The fog detection unit 202 may be configured to detect the presence of fog, and/or an adverse roadway condition, on and/or near a roadway in an embodiment of the invention. In some embodiments, the fog detection unit 202 is not part of the increased visibility unit 110. The fog detection unit 202 may further detect the density of the fog. The fog detection unit 202 may use any number of systems and/or methods for obtaining data regarding the fog conditions at a location as will be discussed in more detail below.

The activation unit 204 may be configured to activate any number of the one or more cameras 118 when fog, and/or a driver, is present on the roadway. The activation unit 204 may receive fog data from the fog detection unit 202, and/or one or more fog detectors 120 located near the roadway. Based on the fog data, the activation unit 204 may activate any number of the cameras 118 in order to obtain images of the roadway. When the fog lifts or leaves the area near the roadway, the activation unit 204 may shut down the one or more cameras 118 in order to save power.

The roadway imaging unit 206 may be configured to construct one or more views of the roadway. The one or more views of the roadway allow a driver to see what is beyond their line of vision in the fog, as will be described in more detail below. The roadway imaging unit 206 constructs the one or more views of the roadway from the images of the roadway obtained from the one or more cameras 118. The roadway imaging unit 206 may combine multiple images obtained from the cameras 118 in order to construct the view of the roadway. In one embodiment, the roadway imaging unit 206 may construct multiple views of the roadway in order to allow a driver to improve visibility at multiple locations along the roadway.

The transceiver unit 208 is configured to send and receive data to and from the increased visibility unit 110. For example, the transceiver unit 208 may receive images from the one or more cameras 118. The transceiver unit 208 may receive data from the fog detectors 120. The transceiver unit 208 may send instructions to the one or more camera units 106A-N, and views of the roadway to one or more vehicles 108A-N. The transceiver unit 208 may be any unit capable of sending and receiving data.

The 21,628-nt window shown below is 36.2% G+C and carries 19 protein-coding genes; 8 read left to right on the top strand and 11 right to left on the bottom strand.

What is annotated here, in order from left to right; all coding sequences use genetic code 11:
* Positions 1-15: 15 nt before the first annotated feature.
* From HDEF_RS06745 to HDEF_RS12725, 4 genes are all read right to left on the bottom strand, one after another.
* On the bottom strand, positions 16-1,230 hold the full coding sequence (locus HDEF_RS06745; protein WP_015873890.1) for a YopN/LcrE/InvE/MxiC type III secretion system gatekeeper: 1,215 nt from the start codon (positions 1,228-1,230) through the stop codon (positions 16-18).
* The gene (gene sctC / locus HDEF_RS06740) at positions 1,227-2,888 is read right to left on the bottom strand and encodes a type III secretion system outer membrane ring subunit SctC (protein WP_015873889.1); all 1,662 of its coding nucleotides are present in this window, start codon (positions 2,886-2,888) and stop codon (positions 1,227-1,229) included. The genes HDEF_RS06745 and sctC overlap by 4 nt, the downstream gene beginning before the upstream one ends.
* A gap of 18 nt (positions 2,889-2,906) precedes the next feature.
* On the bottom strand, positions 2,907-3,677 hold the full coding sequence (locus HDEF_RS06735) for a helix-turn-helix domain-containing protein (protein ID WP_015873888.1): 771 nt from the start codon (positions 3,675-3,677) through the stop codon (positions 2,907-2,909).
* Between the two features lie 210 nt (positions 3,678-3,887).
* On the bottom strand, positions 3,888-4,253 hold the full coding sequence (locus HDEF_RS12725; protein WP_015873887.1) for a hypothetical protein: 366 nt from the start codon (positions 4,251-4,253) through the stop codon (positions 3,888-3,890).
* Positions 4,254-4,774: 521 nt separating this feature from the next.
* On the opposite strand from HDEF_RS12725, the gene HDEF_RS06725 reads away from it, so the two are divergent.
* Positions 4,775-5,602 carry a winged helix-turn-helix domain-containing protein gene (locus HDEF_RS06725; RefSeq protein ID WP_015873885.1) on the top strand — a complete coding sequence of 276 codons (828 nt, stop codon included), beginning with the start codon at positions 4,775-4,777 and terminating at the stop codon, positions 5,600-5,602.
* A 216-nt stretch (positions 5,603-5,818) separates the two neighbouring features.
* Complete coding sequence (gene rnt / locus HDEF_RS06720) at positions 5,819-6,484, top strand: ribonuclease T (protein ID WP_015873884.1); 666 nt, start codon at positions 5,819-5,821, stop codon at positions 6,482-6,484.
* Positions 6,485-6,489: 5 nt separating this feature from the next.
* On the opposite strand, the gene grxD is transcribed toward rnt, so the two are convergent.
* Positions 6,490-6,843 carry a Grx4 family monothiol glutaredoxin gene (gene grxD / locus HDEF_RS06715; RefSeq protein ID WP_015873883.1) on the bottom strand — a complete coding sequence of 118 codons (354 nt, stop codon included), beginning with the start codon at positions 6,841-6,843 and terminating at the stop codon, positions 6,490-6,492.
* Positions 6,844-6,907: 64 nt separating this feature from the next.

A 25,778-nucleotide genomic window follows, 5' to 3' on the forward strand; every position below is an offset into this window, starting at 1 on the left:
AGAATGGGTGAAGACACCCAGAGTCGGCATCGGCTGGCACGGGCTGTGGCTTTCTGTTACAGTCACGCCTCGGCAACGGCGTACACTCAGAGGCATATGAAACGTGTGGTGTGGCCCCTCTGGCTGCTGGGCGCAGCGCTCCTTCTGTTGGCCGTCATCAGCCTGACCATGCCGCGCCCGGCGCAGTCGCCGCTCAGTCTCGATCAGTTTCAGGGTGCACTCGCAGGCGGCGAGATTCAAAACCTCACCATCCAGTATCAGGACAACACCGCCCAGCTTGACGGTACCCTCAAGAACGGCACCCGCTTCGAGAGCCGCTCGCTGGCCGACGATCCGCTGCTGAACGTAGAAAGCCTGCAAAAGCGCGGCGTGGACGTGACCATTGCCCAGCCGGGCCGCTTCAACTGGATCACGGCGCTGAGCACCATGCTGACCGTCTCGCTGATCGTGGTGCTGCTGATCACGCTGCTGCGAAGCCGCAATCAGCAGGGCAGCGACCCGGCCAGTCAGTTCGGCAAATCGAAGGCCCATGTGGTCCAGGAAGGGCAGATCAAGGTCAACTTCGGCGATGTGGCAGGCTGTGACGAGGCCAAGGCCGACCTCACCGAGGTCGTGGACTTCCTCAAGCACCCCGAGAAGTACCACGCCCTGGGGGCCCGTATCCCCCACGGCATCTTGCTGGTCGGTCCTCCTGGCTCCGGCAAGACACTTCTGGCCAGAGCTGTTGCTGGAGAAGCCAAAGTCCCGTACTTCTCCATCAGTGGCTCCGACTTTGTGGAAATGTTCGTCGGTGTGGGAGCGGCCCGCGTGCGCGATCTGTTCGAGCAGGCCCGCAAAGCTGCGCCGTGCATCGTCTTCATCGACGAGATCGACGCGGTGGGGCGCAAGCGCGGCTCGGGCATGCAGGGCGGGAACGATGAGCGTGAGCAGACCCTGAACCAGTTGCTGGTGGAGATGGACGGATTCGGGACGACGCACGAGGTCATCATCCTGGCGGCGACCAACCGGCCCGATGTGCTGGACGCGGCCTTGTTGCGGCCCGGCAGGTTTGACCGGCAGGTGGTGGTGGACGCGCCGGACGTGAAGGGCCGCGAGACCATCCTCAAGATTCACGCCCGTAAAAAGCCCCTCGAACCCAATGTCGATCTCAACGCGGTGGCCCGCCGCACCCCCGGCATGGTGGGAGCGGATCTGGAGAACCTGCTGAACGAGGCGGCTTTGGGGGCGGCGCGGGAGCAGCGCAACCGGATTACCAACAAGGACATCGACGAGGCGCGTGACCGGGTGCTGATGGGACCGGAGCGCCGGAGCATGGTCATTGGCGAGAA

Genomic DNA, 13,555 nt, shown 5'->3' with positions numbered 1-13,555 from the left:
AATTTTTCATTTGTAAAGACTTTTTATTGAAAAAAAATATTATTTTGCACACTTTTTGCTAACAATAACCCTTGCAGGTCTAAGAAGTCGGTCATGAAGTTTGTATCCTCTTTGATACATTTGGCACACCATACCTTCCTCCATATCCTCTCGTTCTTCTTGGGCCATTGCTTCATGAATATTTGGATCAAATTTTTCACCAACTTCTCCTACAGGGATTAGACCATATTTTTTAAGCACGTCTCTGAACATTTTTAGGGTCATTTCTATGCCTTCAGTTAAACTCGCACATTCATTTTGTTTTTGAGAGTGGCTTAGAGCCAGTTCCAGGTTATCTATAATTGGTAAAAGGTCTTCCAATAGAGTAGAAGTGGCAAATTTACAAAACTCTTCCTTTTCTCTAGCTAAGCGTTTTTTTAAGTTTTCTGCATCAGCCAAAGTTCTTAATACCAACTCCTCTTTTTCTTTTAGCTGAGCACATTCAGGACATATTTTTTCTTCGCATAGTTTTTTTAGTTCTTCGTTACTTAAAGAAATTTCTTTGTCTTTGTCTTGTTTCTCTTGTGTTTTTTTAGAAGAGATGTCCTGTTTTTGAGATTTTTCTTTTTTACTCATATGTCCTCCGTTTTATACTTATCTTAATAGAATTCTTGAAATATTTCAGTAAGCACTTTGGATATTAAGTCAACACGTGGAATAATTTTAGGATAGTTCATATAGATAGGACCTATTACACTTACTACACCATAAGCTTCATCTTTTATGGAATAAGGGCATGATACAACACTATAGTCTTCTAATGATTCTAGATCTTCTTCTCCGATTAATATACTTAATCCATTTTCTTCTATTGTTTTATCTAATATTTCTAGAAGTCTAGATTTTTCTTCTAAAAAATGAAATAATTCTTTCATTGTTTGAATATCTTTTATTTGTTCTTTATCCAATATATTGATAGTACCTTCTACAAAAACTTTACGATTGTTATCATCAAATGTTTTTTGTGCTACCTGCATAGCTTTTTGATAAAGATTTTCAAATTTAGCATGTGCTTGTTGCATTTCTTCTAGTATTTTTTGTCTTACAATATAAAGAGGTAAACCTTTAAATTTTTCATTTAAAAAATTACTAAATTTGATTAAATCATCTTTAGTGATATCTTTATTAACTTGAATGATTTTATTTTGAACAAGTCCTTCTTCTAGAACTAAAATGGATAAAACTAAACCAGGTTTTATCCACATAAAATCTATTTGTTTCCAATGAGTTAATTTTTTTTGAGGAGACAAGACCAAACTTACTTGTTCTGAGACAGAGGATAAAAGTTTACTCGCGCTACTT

FIG. 3 depicts a transit system 300, in an embodiment of the invention. The transit system 300 includes a roadway 302, one or more vehicles 108A-N traveling along the roadway 302 and one or more camera units 106A-N located proximate the roadway 302. One or more of the vehicles 108A-N may include a display device 304 located within the vehicle 108A-N. The vehicles 108A-N may be any suitable vehicle, including any of the vehicles described herein.

The roadway 302 is shown as a two lane highway. However, the roadway 302 may be any suitable route on a transit system including, but not limited to, a freeway, a street, a boulevard, a route, a lane, a railway, a canal, a path, a trail, a cart-path, a racetrack, etc.

The display device 304 may be any device capable of allowing the driver of the vehicles 108A-N to see the view of the roadway 302 sent by the increased visibility unit 110. The display device 304 may be a screen located on or near a dashboard one or more of the vehicles 108A-N. The screen may be any screen capable of displaying the view to the driver, including but not limited to, a liquid crystal display LCD, a plasma screen, a projected image, a cathode ray screen, a flat panel display, a vacuum fluorescent display, a light emitting diode display, a plasma display panel, a thin film transistor, an organic light emitting diode, a surface-conduction electron emitter display, a laser TV, and the like. The display device 304 may be an integral part of the vehicle 108, in an embodiment of the invention. Further, it should be appreciated that the display device 304 may be a separate component that the driver may attach and/or bring to the vehicle 108. Further, the display device 304 may be incorporated into any suitable handheld device including, but not limited to, a cell phone, an MP3 Player, a personal digital assistant, a GPS, and the like. Further still, the display device 304 may be located outside the vehicles on a screen or screens along the roadway. For example, there may be several screens located along the roadway that drivers could see as they travel along the roadway.

The camera units 106A-N, as shown, are equally spaced along the roadway 302; however, it should be appreciated that the spacing of the camera units 106A-N may depend on any number of variables. For example, the camera units' spacing may vary based on obstructions along the roadway 302. Further, the spacing may be closer along portions of the roadway 302 where there is a high frequency of fog and spaced further apart where there is a lower frequency of fog. The distance between the camera units 106A-N may be any suitable distance that allows the cameras 118 and/or the fog detectors 120 to obtain images and/or detect fog. The camera units 106A-N are shown to include both the camera 118 and the fog detector 120, however, it should be appreciated that the camera 118 and the fog detectors 120 may be separate.